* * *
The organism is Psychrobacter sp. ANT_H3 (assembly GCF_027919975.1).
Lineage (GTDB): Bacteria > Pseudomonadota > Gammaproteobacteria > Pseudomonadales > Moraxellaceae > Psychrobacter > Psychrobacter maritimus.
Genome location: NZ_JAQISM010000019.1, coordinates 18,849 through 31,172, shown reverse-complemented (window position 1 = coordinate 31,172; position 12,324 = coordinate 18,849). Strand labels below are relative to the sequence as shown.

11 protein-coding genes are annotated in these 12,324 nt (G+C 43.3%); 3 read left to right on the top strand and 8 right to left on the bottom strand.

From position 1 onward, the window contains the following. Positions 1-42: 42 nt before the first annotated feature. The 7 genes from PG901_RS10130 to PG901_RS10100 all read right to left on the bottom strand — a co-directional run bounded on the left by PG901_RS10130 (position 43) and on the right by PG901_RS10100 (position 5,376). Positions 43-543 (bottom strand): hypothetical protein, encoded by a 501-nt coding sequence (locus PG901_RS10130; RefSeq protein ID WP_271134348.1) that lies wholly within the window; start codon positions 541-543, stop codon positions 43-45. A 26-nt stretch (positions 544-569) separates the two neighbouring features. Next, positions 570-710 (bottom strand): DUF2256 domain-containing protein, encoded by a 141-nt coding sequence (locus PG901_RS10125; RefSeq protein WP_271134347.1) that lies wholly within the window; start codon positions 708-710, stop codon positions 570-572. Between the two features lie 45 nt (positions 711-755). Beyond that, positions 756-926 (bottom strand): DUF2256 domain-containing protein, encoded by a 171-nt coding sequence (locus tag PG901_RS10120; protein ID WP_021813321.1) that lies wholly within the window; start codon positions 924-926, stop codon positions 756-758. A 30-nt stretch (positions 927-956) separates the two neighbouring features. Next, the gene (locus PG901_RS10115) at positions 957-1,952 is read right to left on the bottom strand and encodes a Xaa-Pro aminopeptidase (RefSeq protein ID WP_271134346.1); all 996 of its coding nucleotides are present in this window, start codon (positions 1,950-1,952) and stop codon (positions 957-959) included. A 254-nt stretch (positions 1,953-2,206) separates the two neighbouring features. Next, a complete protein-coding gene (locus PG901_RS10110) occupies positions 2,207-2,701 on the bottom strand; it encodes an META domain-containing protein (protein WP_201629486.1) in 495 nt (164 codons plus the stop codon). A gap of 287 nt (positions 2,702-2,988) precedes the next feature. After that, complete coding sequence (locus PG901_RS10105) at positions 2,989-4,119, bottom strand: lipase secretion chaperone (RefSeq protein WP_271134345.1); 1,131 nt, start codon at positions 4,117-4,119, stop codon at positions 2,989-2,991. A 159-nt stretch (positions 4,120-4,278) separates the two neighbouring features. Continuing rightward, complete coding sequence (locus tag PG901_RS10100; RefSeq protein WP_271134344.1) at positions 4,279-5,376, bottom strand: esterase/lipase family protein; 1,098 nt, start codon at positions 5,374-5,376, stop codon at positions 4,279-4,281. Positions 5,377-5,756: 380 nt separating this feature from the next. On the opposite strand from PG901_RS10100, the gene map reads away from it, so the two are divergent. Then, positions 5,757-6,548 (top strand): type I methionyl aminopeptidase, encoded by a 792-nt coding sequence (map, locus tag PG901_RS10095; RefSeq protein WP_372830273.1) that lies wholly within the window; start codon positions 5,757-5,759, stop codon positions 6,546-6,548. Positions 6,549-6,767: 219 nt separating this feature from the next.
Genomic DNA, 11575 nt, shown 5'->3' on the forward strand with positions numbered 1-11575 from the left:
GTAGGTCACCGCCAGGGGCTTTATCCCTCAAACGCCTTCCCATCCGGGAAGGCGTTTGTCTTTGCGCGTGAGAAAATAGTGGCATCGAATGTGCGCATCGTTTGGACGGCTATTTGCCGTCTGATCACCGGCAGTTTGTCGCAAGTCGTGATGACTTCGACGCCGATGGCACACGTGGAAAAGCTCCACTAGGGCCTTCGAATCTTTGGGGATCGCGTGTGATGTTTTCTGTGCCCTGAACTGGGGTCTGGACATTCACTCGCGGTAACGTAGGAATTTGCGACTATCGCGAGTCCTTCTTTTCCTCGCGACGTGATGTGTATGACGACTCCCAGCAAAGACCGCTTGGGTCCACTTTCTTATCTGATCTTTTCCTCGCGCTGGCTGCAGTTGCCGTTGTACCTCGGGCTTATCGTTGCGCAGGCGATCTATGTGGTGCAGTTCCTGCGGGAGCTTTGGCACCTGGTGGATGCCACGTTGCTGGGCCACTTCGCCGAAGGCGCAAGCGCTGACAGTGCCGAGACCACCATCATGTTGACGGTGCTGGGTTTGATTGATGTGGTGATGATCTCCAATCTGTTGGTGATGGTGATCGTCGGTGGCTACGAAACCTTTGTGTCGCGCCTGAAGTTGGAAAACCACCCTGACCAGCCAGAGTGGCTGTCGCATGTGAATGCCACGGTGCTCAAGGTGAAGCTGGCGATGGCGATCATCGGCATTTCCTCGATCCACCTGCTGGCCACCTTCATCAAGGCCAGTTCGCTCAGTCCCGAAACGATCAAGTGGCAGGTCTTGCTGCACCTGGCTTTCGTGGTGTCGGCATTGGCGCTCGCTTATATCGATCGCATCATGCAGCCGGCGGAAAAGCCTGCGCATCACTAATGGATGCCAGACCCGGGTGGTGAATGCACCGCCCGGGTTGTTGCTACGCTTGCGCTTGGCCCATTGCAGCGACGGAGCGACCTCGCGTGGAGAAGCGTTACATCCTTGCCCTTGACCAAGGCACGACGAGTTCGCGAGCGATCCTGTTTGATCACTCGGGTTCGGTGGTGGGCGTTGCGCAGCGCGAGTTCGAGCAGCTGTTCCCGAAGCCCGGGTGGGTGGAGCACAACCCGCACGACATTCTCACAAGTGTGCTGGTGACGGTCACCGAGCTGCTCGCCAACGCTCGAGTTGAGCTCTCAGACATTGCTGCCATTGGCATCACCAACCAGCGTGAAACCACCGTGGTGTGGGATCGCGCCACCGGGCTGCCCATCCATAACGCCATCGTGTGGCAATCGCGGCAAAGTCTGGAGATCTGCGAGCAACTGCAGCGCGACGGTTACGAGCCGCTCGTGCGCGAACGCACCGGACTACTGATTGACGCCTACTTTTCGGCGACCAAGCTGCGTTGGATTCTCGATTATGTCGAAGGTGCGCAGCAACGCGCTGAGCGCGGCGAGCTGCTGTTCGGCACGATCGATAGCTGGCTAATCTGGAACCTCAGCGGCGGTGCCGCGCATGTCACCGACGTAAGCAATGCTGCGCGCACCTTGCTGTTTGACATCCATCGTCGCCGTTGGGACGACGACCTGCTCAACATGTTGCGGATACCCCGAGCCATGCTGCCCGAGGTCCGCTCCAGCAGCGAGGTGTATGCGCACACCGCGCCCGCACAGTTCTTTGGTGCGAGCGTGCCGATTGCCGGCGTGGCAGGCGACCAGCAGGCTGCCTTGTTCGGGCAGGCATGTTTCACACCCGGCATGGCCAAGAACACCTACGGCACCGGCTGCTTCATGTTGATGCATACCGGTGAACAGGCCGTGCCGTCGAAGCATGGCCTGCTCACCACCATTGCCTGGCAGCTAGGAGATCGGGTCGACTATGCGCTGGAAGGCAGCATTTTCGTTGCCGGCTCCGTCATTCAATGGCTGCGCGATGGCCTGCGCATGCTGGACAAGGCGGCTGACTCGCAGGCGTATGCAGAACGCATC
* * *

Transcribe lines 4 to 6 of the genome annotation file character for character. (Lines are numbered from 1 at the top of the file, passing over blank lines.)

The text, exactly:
11 protein-coding genes are annotated in these 12,324 nt (G+C 43.3%); 3 read left to right on the top strand and 8 right to left on the bottom strand.

From position 1 onward, the window contains the following. Positions 1-42: 42 nt before the first annotated feature. The 7 genes from PG901_RS10130 to PG901_RS10100 all read right to left on the bottom strand — a co-directional run bounded on the left by PG901_RS10130 (position 43) and on the right by PG901_RS10100 (position 5,376). Positions 43-543 (bottom strand): hypothetical protein, encoded by a 501-nt coding sequence (locus PG901_RS10130; RefSeq protein ID WP_271134348.1) that lies wholly within the window; start codon positions 541-543, stop codon positions 43-45. A 26-nt stretch (positions 544-569) separates the two neighbouring features. Next, positions 570-710 (bottom strand): DUF2256 domain-containing protein, encoded by a 141-nt coding sequence (locus PG901_RS10125; RefSeq protein WP_271134347.1) that lies wholly within the window; start codon positions 708-710, stop codon positions 570-572. Between the two features lie 45 nt (positions 711-755). Beyond that, positions 756-926 (bottom strand): DUF2256 domain-containing protein, encoded by a 171-nt coding sequence (locus tag PG901_RS10120; protein ID WP_021813321.1) that lies wholly within the window; start codon positions 924-926, stop codon positions 756-758. A 30-nt stretch (positions 927-956) separates the two neighbouring features. Next, the gene (locus PG901_RS10115) at positions 957-1,952 is read right to left on the bottom strand and encodes a Xaa-Pro aminopeptidase (RefSeq protein ID WP_271134346.1); all 996 of its coding nucleotides are present in this window, start codon (positions 1,950-1,952) and stop codon (positions 957-959) included. A 254-nt stretch (positions 1,953-2,206) separates the two neighbouring features. Next, a complete protein-coding gene (locus PG901_RS10110) occupies positions 2,207-2,701 on the bottom strand; it encodes an META domain-containing protein (protein WP_201629486.1) in 495 nt (164 codons plus the stop codon). A gap of 287 nt (positions 2,702-2,988) precedes the next feature. After that, complete coding sequence (locus PG901_RS10105) at positions 2,989-4,119, bottom strand: lipase secretion chaperone (RefSeq protein WP_271134345.1); 1,131 nt, start codon at positions 4,117-4,119, stop codon at positions 2,989-2,991. A 159-nt stretch (positions 4,120-4,278) separates the two neighbouring features. Continuing rightward, complete coding sequence (locus tag PG901_RS10100; RefSeq protein WP_271134344.1) at positions 4,279-5,376, bottom strand: esterase/lipase family protein; 1,098 nt, start codon at positions 5,374-5,376, stop codon at positions 4,279-4,281. Positions 5,377-5,756: 380 nt separating this feature from the next. On the opposite strand from PG901_RS10100, the gene map reads away from it, so the two are divergent. Then, positions 5,757-6,548 (top strand): type I methionyl aminopeptidase, encoded by a 792-nt coding sequence (map, locus tag PG901_RS10095; RefSeq protein WP_372830273.1) that lies wholly within the window; start codon positions 5,757-5,759, stop codon positions 6,546-6,548. Positions 6,549-6,767: 219 nt separating this feature from the next.
Genomic DNA, 11575 nt, shown 5'->3' on the forward strand with positions numbered 1-11575 from the left: